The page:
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Franklin County Tech students bake 500 loaves of bread for Sandy victims

The massive bread order was led by one Greenfield man, Edward Ellmore, wanting to make a difference in the lives of those who have lost their homes to the October “super storm” that battered the East Coast. In New Jersey, Sandy killed at least six people, washed away chunks of the Seaside Heights’ historic boardwalk and put 80 percent of Atlantic City under water, according to national news reports.

The local relief effort took shape as Ellmore, owner of Ellmore Enterprises — the bread distributor for the People’s Bakery of Warwick — listened to a radio news broadcast on a delivery run. On the radio, he heard a story of a woman and her two children in New Jersey turned away from an emergency shelter. Later, the storm surge swept in and the woman lost her grip on her two sons.

“I was enraged,” Ellmore said. “I couldn’t believe there were people out there like that. So I thought, well what am I doing?”

Ellmore decided to bake 500 loaves of bread starting at 10 a.m. Friday and finishing at midnight. He planned to deliver the bread on Sunday to New Jersey residents. Ellmore named the bread run the Bonnie Sue Ellmore Memorial Bread run after his mother.

“If she was still alive, the bread would already be done,” Ellmore said.

The project quickly became a community effort.

The Tech School offered use of the kitchen from its Apprentice Restaurant, the Turners Falls eatery staffed by students, and the students offered their help as well. In no time the Apprentice Restaurant was transformed into a bread machine with students separated into stations. While some cracked eggs, others mixed the flour with the yeast and kneaded the dough.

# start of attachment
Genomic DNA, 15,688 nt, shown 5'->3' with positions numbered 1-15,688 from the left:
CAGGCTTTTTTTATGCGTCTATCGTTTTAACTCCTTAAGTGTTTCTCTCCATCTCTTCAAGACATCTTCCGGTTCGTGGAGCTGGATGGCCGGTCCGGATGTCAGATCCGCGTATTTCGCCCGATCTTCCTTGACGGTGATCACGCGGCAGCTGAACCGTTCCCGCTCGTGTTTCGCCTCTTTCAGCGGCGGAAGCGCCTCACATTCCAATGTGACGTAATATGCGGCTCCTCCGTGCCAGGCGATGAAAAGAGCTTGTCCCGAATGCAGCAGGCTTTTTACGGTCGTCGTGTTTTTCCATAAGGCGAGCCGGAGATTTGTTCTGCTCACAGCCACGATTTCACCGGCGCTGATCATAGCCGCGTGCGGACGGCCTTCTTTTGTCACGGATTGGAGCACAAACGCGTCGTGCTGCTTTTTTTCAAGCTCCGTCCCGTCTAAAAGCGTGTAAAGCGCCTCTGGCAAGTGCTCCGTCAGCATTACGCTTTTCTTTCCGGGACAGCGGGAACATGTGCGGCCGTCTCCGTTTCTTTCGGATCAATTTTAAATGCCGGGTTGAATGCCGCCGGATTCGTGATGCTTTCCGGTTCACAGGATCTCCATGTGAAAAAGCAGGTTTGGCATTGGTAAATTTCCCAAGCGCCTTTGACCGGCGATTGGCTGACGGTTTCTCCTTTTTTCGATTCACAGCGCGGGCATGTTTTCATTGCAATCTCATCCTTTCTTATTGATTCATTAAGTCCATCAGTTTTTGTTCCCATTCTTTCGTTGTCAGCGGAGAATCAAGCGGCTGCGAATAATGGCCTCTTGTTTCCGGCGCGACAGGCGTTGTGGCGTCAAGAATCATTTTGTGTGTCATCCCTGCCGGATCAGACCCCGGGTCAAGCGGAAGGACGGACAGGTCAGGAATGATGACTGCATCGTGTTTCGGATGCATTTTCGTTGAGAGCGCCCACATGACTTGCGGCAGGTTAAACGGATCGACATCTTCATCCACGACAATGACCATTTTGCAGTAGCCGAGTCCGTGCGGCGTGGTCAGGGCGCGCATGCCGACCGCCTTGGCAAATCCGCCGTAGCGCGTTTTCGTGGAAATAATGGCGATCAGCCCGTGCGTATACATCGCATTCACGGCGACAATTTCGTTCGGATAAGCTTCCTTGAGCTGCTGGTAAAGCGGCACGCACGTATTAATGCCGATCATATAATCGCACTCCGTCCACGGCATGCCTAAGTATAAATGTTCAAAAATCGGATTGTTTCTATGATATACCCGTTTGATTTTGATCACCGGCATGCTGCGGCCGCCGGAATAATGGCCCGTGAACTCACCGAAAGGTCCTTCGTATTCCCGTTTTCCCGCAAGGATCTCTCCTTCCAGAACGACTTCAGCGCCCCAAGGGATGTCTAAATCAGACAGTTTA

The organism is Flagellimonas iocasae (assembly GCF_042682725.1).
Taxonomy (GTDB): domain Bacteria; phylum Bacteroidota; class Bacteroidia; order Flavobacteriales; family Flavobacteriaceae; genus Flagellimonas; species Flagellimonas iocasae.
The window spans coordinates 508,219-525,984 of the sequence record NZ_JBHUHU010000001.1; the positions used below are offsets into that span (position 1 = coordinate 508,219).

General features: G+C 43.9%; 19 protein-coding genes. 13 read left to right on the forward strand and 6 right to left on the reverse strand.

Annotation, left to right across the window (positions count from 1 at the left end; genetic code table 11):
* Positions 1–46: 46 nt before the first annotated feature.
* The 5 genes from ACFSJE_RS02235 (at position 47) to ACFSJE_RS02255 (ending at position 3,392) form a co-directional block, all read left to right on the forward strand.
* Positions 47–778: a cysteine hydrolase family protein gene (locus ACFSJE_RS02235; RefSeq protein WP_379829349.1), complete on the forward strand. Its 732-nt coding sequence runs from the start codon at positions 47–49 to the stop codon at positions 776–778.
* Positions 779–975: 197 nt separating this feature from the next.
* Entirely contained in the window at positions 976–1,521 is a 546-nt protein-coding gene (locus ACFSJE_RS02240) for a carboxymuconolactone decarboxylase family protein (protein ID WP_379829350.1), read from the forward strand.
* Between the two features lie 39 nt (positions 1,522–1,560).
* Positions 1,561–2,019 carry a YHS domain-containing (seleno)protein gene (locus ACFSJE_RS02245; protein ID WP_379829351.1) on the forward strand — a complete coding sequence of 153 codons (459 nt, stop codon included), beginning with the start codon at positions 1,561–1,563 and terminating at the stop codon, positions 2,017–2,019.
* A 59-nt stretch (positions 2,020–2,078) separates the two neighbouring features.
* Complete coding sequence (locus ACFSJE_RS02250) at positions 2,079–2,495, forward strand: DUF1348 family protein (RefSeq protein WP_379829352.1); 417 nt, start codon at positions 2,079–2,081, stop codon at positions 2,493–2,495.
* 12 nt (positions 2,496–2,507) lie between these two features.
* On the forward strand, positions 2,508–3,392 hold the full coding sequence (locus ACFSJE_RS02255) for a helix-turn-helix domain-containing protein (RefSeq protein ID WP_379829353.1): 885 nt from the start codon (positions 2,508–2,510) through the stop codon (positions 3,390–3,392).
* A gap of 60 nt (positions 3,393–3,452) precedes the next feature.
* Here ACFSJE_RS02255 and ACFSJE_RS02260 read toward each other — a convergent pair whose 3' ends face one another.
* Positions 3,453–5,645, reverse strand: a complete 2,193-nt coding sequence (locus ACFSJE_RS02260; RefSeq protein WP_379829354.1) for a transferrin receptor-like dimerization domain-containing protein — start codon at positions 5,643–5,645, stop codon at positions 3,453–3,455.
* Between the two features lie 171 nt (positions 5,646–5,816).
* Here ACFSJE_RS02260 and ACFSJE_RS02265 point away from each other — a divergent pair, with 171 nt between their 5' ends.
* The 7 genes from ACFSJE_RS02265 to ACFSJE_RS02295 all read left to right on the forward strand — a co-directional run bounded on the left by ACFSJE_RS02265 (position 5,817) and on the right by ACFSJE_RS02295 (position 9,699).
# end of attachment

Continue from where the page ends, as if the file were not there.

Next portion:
“It was instantaneous,” said John Kerry, the school communications director. “All the teachers got on board immediately. It’s a no-brainer especially when it happens during the day and students are here to help. It incorporates student involvement.”

Ellmore’s son, Conner, is a 10th grader in the school’s culinary department.

“It’s amazing,” said Conner Ellmore, who planned to bake until midnight. “We’re making an impact on those families so the time is worth it.”

Local businesses also contributed by donating ingredients.

Ellmore’s brother-in-law, James Wicline, and nephews, Brian and Neo Wicline, own the People’s Bakery, an all-natural foods bakery. The bakery is originally from Warwick, but now operates from the food processing center of the Franklin County Community Development Corp. in Greenfield.

On Friday, the elder Wicline, a Tech School alumnus, helped guide the students to make the all-natural, whole wheat bread. The People’s Bakery also provided bread pans.

Ellmore also contacted the stores to which he delivers People’s Bakery bread. “My customers all jumped in without batting an eyelash,” Ellmore said.

Four Star Farm of Northfield donated 500 pounds of flour. Stonebrook Farm of Montague donated 47 dozen eggs. Enterprise Rental of Greenfield offered a van to deliver the bread. Debra’s Natural Gourmet of West Concord provided $100 for gas money. The Putney Food Co-op and Brattleboro Food Co-op of Vermont each donated another $200 for gas. Another company, Hillcrest Food, even donated 31 cases of honey, which will be used in place of sugar.

In addition, Copy Cat of Greenfield provided 500 fliers to stick in the bread bags. The fliers tell New Jersey residents where the bread comes from and lists the names of the local businesses participating.

Through a co-worker at Ellmore Enterprises, Ellmore learned that the owner of the Trail Head in Orange, Paul Anderson, had organized a clothing and canned food drive for hurricane victims. He invited Ellmore to join him on his trip.

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